The Pentagon Submits Its Book Report

The Pentagon has finished reading Allison Hantschel's book on the Douglas Feith, The Office of Special Plans, and intelligence cooking.

They also, apparently, have completed their review of Seymour Hersch's breakout reporting in "Selective Intelligence" and "The Stovepipe."

Their conclusion? Seymour, Allison, and all the bloggers featured in her book (plus plenty of others) all have been exactly right for the past several years: When the White House wanted justification to wage war in Iraq, they set up Douglas Feith and his Office of Special Plans in the basement of the Pentagon in order to find the best intelligence to make that case, and if the available intelligence was too reserved, sexed it up, as Andrew Gilligan once said (I know, I know, that got him fired--you have to have been wrong all along to keep your job and get good promotions).

The inspector general at the Pentagon, Thomas F. Gimble, charged with discovering whether Douglas Feith did anything illegal or unauthorized, has discovered that Feith's actions were neither.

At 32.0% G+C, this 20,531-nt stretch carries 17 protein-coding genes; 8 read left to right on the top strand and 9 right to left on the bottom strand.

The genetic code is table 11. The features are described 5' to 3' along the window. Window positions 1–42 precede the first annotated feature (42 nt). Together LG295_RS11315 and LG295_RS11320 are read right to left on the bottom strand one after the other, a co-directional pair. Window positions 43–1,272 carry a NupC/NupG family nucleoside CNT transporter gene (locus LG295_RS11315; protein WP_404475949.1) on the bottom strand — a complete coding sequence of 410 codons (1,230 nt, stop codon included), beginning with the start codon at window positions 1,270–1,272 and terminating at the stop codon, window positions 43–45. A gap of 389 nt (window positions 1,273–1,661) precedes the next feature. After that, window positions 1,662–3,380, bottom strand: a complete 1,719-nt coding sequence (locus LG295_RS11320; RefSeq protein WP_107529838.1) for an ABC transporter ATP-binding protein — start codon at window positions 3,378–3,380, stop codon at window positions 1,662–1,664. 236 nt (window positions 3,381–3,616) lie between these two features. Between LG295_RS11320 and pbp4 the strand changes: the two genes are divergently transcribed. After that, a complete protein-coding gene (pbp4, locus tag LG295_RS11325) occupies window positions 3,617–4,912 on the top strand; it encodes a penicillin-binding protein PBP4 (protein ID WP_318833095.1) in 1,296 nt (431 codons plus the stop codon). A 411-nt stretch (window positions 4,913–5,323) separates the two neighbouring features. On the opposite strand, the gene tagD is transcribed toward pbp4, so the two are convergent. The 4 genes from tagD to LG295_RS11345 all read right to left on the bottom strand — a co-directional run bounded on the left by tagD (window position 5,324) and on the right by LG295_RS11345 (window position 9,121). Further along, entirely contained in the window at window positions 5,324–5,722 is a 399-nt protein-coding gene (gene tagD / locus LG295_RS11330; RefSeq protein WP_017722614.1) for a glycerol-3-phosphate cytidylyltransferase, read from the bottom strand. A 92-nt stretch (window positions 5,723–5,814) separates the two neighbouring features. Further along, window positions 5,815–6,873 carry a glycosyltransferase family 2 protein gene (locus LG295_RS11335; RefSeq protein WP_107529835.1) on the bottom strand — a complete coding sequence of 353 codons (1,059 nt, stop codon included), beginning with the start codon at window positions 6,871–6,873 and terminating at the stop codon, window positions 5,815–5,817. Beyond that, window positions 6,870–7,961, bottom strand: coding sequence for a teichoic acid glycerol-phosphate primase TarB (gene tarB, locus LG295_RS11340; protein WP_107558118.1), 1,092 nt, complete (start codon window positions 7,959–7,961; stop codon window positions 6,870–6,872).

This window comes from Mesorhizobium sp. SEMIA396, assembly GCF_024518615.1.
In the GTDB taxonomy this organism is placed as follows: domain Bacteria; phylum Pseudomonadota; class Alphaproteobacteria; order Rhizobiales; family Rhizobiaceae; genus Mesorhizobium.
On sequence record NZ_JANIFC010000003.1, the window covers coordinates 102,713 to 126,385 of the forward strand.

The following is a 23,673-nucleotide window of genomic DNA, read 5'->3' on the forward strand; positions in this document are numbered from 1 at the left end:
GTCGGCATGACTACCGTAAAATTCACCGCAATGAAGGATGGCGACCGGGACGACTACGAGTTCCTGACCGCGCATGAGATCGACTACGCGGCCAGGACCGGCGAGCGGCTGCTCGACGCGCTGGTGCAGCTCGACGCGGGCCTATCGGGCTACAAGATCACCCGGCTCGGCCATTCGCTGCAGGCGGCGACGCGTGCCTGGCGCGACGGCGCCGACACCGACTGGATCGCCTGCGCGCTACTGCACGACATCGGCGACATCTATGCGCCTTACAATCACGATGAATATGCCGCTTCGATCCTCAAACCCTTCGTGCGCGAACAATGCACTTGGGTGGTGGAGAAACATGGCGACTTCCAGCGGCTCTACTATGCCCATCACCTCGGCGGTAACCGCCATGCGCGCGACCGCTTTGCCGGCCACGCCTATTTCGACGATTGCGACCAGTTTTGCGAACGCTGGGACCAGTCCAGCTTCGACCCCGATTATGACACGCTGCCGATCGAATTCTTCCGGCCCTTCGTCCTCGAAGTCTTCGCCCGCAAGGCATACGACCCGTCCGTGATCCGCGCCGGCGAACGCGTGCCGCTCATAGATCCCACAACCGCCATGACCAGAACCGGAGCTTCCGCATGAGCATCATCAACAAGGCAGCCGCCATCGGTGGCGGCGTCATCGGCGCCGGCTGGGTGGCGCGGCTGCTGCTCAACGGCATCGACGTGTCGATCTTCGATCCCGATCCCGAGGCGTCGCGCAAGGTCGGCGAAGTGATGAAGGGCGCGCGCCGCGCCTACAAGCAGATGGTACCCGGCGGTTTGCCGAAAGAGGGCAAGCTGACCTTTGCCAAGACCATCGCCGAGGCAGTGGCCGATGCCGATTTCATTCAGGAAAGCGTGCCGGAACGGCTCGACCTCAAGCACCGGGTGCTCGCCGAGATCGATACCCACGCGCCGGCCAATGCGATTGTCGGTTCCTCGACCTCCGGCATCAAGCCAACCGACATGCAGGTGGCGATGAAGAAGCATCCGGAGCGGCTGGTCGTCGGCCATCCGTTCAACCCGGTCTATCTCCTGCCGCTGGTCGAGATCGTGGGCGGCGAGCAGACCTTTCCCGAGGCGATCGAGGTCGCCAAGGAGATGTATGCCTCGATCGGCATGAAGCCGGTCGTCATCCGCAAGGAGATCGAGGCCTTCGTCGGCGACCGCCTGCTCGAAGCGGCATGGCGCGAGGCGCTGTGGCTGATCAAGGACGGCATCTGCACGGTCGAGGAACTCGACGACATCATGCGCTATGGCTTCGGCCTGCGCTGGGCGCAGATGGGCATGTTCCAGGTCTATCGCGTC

In the "Evaluation Response" section of the declassified section of the report, we get this conclusion:
We believe that the continuing collaboration between the Under Secretary of Defense for Intelligence and the Office of the Director of National Intelligence will significantly reduce the opportunity for the inappropriate conduct of intelligence activities outside of intelligence channels. As a result, we are not making any recommendations.
Very comforting words, to be sure, but guard your wallet when you hear we used to have a problem, but we fixed that and we need not worry any longer.

No, Douglas Feith has done no crime here, fulfulling his important duty of justifying an invasion that our own Oregon Republican Senator Gordon Smith has questioned the legality of. His only crime would be a crime against humanity, I suppose--but those kinds of crimes are so hard to pin down and can't we just move on? Everything was done by the book.

A man who takes Alexander Pope along for beach reading, Douglas Feith knows how to do things by the book.

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